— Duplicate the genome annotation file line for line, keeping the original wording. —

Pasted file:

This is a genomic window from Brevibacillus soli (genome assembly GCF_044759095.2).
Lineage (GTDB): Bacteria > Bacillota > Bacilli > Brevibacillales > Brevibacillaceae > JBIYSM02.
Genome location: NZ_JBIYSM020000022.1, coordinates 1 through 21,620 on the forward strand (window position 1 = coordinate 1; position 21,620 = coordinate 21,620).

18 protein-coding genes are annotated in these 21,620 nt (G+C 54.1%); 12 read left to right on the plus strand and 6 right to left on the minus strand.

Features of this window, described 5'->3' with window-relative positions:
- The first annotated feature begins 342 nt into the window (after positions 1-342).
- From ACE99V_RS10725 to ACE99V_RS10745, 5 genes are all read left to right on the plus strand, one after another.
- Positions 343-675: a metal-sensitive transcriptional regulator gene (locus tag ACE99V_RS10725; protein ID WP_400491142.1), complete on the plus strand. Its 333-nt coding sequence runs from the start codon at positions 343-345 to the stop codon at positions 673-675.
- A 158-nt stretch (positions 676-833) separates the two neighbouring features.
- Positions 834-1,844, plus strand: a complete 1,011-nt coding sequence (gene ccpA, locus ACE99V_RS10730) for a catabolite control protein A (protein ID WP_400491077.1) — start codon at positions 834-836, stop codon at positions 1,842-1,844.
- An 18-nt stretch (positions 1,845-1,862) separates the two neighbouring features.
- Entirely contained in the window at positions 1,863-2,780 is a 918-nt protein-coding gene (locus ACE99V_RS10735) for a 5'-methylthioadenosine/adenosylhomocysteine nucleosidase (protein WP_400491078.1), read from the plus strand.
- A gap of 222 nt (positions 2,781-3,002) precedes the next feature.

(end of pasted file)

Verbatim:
This is a genomic window from Brevibacillus soli (genome assembly GCF_044759095.2).
Lineage (GTDB): Bacteria > Bacillota > Bacilli > Brevibacillales > Brevibacillaceae > JBIYSM02.
Genome location: NZ_JBIYSM020000022.1, coordinates 1 through 21,620 on the forward strand (window position 1 = coordinate 1; position 21,620 = coordinate 21,620).

18 protein-coding genes are annotated in these 21,620 nt (G+C 54.1%); 12 read left to right on the plus strand and 6 right to left on the minus strand.

Features of this window, described 5'->3' with window-relative positions:
- The first annotated feature begins 342 nt into the window (after positions 1-342).
- From ACE99V_RS10725 to ACE99V_RS10745, 5 genes are all read left to right on the plus strand, one after another.
- Positions 343-675: a metal-sensitive transcriptional regulator gene (locus tag ACE99V_RS10725; protein ID WP_400491142.1), complete on the plus strand. Its 333-nt coding sequence runs from the start codon at positions 343-345 to the stop codon at positions 673-675.
- A 158-nt stretch (positions 676-833) separates the two neighbouring features.
- Positions 834-1,844, plus strand: a complete 1,011-nt coding sequence (gene ccpA, locus ACE99V_RS10730) for a catabolite control protein A (protein ID WP_400491077.1) — start codon at positions 834-836, stop codon at positions 1,842-1,844.
- An 18-nt stretch (positions 1,845-1,862) separates the two neighbouring features.
- Entirely contained in the window at positions 1,863-2,780 is a 918-nt protein-coding gene (locus ACE99V_RS10735) for a 5'-methylthioadenosine/adenosylhomocysteine nucleosidase (protein WP_400491078.1), read from the plus strand.
- A gap of 222 nt (positions 2,781-3,002) precedes the next feature.